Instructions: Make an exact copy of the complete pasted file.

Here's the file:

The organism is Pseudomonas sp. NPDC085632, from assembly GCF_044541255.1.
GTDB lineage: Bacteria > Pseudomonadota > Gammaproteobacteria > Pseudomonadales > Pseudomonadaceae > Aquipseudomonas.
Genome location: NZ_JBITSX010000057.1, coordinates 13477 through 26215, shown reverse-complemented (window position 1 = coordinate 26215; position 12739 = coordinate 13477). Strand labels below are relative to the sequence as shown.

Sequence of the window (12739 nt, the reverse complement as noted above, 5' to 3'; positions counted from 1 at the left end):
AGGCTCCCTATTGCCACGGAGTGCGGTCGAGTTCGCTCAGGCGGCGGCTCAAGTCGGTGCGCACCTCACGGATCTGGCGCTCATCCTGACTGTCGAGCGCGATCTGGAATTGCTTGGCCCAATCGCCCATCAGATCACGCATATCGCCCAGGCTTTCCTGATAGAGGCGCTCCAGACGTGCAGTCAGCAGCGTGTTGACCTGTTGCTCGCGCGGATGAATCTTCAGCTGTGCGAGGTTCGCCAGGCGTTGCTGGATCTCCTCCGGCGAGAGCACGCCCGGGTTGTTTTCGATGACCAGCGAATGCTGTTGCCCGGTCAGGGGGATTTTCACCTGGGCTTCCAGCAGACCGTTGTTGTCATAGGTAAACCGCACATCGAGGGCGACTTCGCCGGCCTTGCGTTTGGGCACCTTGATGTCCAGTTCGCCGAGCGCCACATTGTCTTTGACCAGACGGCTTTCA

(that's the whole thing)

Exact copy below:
The organism is Pseudomonas sp. NPDC085632, from assembly GCF_044541255.1.
GTDB lineage: Bacteria > Pseudomonadota > Gammaproteobacteria > Pseudomonadales > Pseudomonadaceae > Aquipseudomonas.
Genome location: NZ_JBITSX010000057.1, coordinates 13477 through 26215, shown reverse-complemented (window position 1 = coordinate 26215; position 12739 = coordinate 13477). Strand labels below are relative to the sequence as shown.

Sequence of the window (12739 nt, the reverse complement as noted above, 5' to 3'; positions counted from 1 at the left end):
AGGCTCCCTATTGCCACGGAGTGCGGTCGAGTTCGCTCAGGCGGCGGCTCAAGTCGGTGCGCACCTCACGGATCTGGCGCTCATCCTGACTGTCGAGCGCGATCTGGAATTGCTTGGCCCAATCGCCCATCAGATCACGCATATCGCCCAGGCTTTCCTGATAGAGGCGCTCCAGACGTGCAGTCAGCAGCGTGTTGACCTGTTGCTCGCGCGGATGAATCTTCAGCTGTGCGAGGTTCGCCAGGCGTTGCTGGATCTCCTCCGGCGAGAGCACGCCCGGGTTGTTTTCGATGACCAGCGAATGCTGTTGCCCGGTCAGGGGGATTTTCACCTGGGCTTCCAGCAGACCGTTGTTGTCATAGGTAAACCGCACATCGAGGGCGACTTCGCCGGCCTTGCGTTTGGGCACCTTGATGTCCAGTTCGCCGAGCGCCACATTGTCTTTGACCAGACGGCTTTCA